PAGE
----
In Arizona, spotting an all-wheel drive vehicle is like finding Bigfoot rummaging through your trash. (It’s quite a rare sight, is what we’re saying.) Because of our uniquely arid climate, nearly four in five drivers in the Grand Canyon State choose either rear- or front-wheel drive. That choice, however, is dependent on what drivers value most — traction and MPG or performance and handling?
Understanding the differences between FWD and RWD will help you make the right decision when it comes time to buy a new vehicle. Below, you’ll find a breakdown of how both drivetrains function, as well as a list of advantages for each.
What is FWD?
A vehicle with front-wheel drive will typically have its engine and transmission mounted up front, transversely, sending power to the front axles and wheels.
Most new sedans, SUVs and crossovers will be equipped with standard front-wheel drive these days, as a FWD layout is more affordable to manufacture and offers the best value for owners. This includes all popular Honda models like the 2021 Accord, Civic and CR-V.
Advantages of FWD
Better Traction – The main benefit of owning a car with FWD is its traction. Because of its weight distribution — that is, there’s more weight at the front, where the power is emanating — FWD cars can grip the road more effectively than a RWD car. This is especially useful on gravel, sand and questionably paved roads, e.g., like half of Arizona.
Better Fuel Economy – Is FWD better than RWD? If you want more mpg, then yes, go with a front-wheel drive vehicle. Because of their layout, FWD vehicles are usually lighter than RWD or AWD vehicles, which effectively means you get more out of a gallon of unleaded.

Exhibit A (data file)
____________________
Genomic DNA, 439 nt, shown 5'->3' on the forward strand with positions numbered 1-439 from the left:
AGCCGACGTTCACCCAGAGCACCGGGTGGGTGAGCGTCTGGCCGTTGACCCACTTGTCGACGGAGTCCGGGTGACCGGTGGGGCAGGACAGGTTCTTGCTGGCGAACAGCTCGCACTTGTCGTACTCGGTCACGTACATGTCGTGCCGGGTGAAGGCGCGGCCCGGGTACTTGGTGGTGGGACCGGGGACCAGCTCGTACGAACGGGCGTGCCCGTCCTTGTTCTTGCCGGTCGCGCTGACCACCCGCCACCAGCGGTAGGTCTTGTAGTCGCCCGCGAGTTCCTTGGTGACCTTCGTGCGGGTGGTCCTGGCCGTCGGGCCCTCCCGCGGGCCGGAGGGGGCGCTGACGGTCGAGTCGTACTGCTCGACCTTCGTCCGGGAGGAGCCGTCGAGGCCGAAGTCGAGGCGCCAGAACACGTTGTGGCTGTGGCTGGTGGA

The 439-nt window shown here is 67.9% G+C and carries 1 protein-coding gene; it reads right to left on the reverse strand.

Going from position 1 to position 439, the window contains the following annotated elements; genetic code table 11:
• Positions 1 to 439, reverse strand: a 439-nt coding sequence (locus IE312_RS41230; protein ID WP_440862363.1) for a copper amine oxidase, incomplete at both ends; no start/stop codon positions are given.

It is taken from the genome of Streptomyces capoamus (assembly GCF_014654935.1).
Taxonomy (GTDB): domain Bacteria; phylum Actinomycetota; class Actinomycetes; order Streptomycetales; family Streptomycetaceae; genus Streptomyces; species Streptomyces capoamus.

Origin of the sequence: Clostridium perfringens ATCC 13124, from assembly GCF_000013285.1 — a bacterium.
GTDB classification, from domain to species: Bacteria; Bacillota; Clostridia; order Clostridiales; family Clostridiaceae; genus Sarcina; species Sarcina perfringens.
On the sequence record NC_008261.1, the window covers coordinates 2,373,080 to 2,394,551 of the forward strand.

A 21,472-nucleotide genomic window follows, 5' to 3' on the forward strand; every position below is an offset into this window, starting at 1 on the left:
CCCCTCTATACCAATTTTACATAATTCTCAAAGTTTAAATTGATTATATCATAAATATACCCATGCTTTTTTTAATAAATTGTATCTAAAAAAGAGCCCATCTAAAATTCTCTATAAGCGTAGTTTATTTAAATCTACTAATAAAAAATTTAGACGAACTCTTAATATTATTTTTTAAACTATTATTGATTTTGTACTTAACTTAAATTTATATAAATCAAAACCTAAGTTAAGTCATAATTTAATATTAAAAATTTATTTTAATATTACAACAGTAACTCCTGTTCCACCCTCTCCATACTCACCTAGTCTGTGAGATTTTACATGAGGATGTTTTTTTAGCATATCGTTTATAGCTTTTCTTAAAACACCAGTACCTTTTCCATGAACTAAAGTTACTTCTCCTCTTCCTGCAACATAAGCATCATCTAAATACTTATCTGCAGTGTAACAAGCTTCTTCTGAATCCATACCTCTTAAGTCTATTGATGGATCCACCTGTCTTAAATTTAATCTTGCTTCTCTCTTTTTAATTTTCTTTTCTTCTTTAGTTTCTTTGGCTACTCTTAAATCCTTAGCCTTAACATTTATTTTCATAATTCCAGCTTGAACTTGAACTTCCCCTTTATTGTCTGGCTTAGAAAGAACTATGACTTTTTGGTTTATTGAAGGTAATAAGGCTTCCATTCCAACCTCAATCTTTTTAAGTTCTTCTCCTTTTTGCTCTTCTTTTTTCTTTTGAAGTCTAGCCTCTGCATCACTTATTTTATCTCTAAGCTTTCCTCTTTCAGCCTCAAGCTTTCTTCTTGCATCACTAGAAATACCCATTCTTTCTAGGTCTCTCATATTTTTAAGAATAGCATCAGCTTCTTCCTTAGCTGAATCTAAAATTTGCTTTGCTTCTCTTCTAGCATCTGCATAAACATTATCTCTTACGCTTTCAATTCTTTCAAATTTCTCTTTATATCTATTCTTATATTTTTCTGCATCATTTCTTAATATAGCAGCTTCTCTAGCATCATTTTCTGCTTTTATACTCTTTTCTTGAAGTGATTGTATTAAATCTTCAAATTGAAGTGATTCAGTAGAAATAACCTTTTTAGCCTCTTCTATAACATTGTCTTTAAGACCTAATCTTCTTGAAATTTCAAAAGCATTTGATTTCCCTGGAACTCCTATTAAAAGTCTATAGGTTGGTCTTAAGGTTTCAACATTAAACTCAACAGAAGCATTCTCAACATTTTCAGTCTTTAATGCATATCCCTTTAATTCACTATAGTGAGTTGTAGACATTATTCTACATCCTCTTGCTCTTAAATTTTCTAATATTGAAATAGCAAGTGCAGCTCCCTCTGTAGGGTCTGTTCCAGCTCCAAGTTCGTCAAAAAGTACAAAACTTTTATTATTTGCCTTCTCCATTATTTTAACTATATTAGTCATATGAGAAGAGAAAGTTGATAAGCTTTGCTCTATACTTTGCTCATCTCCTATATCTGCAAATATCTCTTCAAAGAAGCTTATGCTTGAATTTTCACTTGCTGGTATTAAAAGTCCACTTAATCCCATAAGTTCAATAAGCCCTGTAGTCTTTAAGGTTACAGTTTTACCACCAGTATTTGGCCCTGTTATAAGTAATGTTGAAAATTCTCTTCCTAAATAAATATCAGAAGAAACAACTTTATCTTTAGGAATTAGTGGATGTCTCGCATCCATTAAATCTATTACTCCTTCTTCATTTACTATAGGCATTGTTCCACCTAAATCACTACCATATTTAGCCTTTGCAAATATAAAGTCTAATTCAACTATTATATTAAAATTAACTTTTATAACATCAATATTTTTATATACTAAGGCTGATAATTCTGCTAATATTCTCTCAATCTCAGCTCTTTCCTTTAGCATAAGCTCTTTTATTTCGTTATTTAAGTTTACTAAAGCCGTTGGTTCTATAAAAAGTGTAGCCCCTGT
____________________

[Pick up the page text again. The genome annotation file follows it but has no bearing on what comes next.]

More Interior Space – Another perk to buying FWD over RWD is passenger volume. Rear-wheel driveshafts run the length of the car, which can take up valuable cabin space and reduce legroom and headroom.
Safer – When it comes to everyday performance, front-wheel drive cars offer more consistency. Instead of oversteering and losing control, which is something that can happen with even the best RWD cars, FWD vehicles understeer. Understeering is easier to correct, making FWD safer than RWD cars, all things considered.
More Affordable – The price of FWD vehicles tends to be less than that of even the cheapest RWD cars. Even sporty front-wheel drive cars, like the Honda Civic Type-R, can be more affordable than comparable RWD sports cars, like the Toyota GR Supra.
What is RWD?
A vehicle with a rear-wheel drive layout will usually feature an engine and transmission mounted longitudinally up front, sending power to the rear axles and wheels.
RWD is losing the popularity contest to FWD — only 20% of vehicles in Arizona are RWD — as its only major advantage can be found on the racetrack or construction site.
Advantages of RWD
Better Turning – Although RWD cars can oversteer too easily, they’re usually better at taking corners at higher speeds. This is because each wheel on a rear-wheel drive vehicle has its own task. Of course, if you aren’t a skilled driver, the risk of driving a RWD car too aggressively is higher.
Higher Towing Capacity – Rear-wheel drive vehicles can sometimes be better towers than FWD rivals, though this isn’t always the case.
Longer Tire Lifespan – Because front tires aren’t tasked with both steering and accelerating, RWD tires tend to last a little longer than FWD tires. Obviously, getting regular tire rotations, regardless of drivetrain, is crucial to keeping your car in good shape.
If you’re about to buy an affordable, daily cruiser, and you don’t have to worry about snow and ice, you’ll want to seriously consider going with a front-wheel drive car. The best FWD cars are usually better on gas, cheaper, easier to control, and offer superior traction than RWD SUVs and sedans.
Need a quote on a FWD vehicle in Arizona? That’s what we’re here to provide. Contact your nearest Valley Honda Dealers to get an estimate, schedule a test drive, or request more details about any of our new Hondas for sale.